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Watson's Biblical & Theological Dictionary
הציר , in Numbers 11:5 , translated "leek;" in 1 Kings 18:5; 2 Kings 19:26; Job 40:15; Psalms 37:2; Psalms 90:5; Psalms 103:15; Psalms 104:14; Psalms 129:6; Psalms 147:8; Isaiah 35:7; Isaiah 37:27; Isaiah 40:6 , it is rendered "grass;" in Job 8:12 , "herb;" in Proverbs 27:25; Isaiah 15:6 , "hay;" and in Isaiah 34:13 , "a court." It is much of the same nature with the onion. The kind called karrat by the Arabians, the allium porrum of Linnaeus, Hasselquist says, must certainly have been one of those desired by the children of Israel, as it has been cultivated and esteemed from the earliest times to the present in Egypt. The inhabitants are very fond of eating it raw, as sauce for their roasted meat; and the poor people eat it raw with their bread, especially for breakfast. There is reason, however, to doubt whether this plant is intended in Numbers 11:5 , and so differently rendered every where else: it should rather intend such vegetables as grow promiscuously with grass. Ludolphus supposes that it may mean lettuce and sallads in general; and Maillet observes, that the succory and endive are eaten with great relish by the people in Egypt: some or all of these may be meant.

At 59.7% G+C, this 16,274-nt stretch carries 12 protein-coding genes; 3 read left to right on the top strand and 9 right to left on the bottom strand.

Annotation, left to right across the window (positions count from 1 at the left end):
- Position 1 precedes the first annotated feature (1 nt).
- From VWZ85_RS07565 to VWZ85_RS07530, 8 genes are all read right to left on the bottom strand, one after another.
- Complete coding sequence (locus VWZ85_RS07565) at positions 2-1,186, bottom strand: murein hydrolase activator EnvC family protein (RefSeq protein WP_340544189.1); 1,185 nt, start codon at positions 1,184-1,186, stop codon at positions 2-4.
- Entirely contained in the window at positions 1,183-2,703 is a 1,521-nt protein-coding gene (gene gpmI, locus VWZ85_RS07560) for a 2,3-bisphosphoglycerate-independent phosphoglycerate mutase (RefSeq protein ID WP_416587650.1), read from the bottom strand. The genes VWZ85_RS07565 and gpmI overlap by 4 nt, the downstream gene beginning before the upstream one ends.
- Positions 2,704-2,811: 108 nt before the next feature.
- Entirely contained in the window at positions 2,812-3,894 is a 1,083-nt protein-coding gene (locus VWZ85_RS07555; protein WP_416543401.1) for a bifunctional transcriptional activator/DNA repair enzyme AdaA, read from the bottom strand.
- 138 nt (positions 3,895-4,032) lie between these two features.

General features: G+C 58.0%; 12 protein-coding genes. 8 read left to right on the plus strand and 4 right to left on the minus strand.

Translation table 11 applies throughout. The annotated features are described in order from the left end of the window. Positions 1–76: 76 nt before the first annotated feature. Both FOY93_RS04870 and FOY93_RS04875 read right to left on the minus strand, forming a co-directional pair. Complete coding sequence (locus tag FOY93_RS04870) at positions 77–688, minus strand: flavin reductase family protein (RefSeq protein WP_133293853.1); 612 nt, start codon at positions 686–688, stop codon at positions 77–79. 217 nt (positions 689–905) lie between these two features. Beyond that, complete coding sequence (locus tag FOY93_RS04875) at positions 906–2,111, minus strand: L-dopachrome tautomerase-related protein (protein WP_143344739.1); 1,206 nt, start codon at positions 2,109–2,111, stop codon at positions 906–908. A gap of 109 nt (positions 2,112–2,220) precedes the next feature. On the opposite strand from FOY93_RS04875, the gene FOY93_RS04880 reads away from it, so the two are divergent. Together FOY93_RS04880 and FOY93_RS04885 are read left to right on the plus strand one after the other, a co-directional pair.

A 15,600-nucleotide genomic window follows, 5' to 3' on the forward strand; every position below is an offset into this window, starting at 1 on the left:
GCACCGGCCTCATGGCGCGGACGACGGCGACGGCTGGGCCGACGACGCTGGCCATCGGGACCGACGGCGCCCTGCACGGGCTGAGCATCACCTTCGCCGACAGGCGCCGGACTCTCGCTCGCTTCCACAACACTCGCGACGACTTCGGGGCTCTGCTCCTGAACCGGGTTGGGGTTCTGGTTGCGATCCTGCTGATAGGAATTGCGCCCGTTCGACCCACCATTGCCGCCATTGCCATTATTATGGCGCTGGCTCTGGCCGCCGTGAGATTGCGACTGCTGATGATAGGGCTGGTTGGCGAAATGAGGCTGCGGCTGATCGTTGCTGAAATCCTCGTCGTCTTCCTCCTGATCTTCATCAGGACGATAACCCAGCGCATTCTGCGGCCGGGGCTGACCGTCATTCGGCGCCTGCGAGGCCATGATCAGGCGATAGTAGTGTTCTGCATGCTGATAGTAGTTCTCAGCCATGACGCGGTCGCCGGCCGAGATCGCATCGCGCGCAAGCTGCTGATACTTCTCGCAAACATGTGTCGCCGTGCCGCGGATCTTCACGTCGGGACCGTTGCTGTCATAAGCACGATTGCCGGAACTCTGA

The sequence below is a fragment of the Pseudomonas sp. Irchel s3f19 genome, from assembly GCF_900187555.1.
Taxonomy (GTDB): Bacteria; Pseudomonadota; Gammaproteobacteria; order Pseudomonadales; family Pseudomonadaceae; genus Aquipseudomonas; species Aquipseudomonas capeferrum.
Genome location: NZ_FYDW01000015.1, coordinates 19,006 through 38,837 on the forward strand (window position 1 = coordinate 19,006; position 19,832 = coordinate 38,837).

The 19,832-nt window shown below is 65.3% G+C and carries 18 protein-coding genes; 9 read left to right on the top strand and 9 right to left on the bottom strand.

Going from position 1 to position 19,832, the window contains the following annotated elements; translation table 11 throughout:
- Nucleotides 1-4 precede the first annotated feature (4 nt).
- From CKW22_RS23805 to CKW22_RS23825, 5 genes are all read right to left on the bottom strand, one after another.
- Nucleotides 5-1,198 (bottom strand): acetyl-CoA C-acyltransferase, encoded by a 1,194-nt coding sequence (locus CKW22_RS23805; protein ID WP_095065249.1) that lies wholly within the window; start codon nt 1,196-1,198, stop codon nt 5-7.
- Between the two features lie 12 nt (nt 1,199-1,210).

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Watson, Richard. Entry for 'Leek'. Richard Watson's Biblical & Theological Dictionary. https://www.studylight.org/dictionaries/eng/wtd/l/leek.html. 1831-2.